Keep up at the Back! The Urgency of Life-Long Learning

​Retraining a workforce to become more innovative is often seen as the business ‘challenge of our times.’
Paul Lewis
Nov 27, 2017

This imperative has become all the more urgent because ‘technology is racing ahead of the skills people have,’ as this article by the FT’s Brian Groom explains. ‘Changing technologies and ways of working, coupled with longer working lives, are intensifying demand for new skills,’ he writes.

It’s a gargantuan task, given that one quarter of adults, for example, already suffer from poor literacy or numeracy, and is not being taken seriously enough. In the US, the share of workers receiving either paid-for or on-the-job training had fallen steadily between 1996 and 2008. In Britain, the average amount of training halved during a similar period to some 40 minutes a week. Even Germany is failing to keep up with the needs of the digital age.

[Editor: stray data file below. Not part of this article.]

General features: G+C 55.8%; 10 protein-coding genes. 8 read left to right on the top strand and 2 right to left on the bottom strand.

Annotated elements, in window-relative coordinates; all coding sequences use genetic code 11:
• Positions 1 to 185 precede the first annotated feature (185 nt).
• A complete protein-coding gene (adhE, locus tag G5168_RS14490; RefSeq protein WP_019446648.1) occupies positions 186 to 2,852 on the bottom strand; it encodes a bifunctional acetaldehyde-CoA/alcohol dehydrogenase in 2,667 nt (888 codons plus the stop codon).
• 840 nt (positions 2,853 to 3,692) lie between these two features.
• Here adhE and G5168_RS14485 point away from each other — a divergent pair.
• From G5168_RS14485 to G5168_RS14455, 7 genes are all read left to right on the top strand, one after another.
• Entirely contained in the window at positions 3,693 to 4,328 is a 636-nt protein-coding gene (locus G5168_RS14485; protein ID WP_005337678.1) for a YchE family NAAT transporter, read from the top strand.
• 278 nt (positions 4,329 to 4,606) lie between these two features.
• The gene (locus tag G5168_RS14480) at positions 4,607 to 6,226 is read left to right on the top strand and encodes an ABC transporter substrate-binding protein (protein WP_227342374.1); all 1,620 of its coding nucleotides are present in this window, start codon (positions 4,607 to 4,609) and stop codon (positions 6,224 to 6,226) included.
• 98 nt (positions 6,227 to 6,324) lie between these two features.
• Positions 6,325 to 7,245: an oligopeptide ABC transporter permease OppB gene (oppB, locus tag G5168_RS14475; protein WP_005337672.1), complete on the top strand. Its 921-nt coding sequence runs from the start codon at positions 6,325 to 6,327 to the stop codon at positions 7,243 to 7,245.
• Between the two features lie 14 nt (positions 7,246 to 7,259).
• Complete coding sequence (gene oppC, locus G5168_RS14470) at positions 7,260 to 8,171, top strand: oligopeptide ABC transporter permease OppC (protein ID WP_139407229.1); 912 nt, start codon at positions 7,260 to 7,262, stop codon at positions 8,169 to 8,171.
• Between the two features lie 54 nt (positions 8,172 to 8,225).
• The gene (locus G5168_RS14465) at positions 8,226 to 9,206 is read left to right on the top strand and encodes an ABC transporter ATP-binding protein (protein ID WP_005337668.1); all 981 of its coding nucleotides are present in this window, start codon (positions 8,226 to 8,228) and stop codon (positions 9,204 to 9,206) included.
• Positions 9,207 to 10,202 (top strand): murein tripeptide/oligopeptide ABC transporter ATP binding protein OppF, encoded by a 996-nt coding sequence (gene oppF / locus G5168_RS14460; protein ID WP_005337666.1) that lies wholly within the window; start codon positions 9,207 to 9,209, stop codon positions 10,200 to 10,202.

The big question for L&D professionals though is ‘whether people ought to receive this continuous education from the state or their employer, or whether they must instead acquire it for themselves.’ There are some obvious areas where companies might take a lead. ‘Coding skills, for example, are sought outside the technology sector, with data analysts, designers, engineers, scientists and marketeers among those likely to need them.’  It’s not just tech skills that are in high demand. Softer skills such as problem-solving and communication are also valuable, given that so many technical jobs may soon be automated.

One such soft skill, that by definition cannot be automated, is charisma. A charismatic leader possesses ‘emotional intelligence, projects confidence and gravitas and exudes warmth,’ according to one coach interviewed by FT management writer Emma Jacobs, who asks if it can be learned. For some, it is a ‘special, innate quality that sets certain individuals apart and draws others to them.’ Others argue that is ‘a learnable skill or, rather, a set of skills that have been practised since antiquity.’

For managers who no longer believe in the hard graft of learning new skills, Andrew Hill provides a ‘handy guide to sorcery and superstitions in modern leadership’ with feng shui, an unquestioning belief in big data, leaps of faith, and hero worship among the many irrational fads in modern business.

Paul Lewis

Editorial Director at Headspring